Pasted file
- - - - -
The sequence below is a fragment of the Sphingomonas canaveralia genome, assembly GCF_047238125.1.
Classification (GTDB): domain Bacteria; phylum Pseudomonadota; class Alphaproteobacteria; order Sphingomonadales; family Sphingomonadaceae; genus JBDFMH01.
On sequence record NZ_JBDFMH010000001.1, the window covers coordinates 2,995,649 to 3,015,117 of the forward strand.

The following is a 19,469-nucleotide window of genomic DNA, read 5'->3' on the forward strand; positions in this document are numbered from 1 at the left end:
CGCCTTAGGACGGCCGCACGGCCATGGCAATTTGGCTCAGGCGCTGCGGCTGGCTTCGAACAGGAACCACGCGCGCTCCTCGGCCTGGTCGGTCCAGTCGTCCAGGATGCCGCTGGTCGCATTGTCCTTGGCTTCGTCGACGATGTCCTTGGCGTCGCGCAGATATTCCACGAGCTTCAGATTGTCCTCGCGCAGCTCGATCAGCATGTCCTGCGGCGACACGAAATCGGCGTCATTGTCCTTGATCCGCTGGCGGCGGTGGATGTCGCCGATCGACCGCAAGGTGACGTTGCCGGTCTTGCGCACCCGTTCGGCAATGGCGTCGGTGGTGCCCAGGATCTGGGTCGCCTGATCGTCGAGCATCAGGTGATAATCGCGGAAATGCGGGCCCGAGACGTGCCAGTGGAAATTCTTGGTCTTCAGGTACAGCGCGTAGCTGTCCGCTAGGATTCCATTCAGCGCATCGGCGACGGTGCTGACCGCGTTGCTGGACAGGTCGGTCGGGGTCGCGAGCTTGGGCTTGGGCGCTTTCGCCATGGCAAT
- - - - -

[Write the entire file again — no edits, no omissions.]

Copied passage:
The sequence below is a fragment of the Sphingomonas canaveralia genome, assembly GCF_047238125.1.
Classification (GTDB): domain Bacteria; phylum Pseudomonadota; class Alphaproteobacteria; order Sphingomonadales; family Sphingomonadaceae; genus JBDFMH01.
On sequence record NZ_JBDFMH010000001.1, the window covers coordinates 2,995,649 to 3,015,117 of the forward strand.

The following is a 19,469-nucleotide window of genomic DNA, read 5'->3' on the forward strand; positions in this document are numbered from 1 at the left end:
CGCCTTAGGACGGCCGCACGGCCATGGCAATTTGGCTCAGGCGCTGCGGCTGGCTTCGAACAGGAACCACGCGCGCTCCTCGGCCTGGTCGGTCCAGTCGTCCAGGATGCCGCTGGTCGCATTGTCCTTGGCTTCGTCGACGATGTCCTTGGCGTCGCGCAGATATTCCACGAGCTTCAGATTGTCCTCGCGCAGCTCGATCAGCATGTCCTGCGGCGACACGAAATCGGCGTCATTGTCCTTGATCCGCTGGCGGCGGTGGATGTCGCCGATCGACCGCAAGGTGACGTTGCCGGTCTTGCGCACCCGTTCGGCAATGGCGTCGGTGGTGCCCAGGATCTGGGTCGCCTGATCGTCGAGCATCAGGTGATAATCGCGGAAATGCGGGCCCGAGACGTGCCAGTGGAAATTCTTGGTCTTCAGGTACAGCGCGTAGCTGTCCGCTAGGATTCCATTCAGCGCATCGGCGACGGTGCTGACCGCGTTGCTGGACAGGTCGGTCGGGGTCGCGAGCTTGGGCTTGGGCGCTTTCGCCATGGCAAT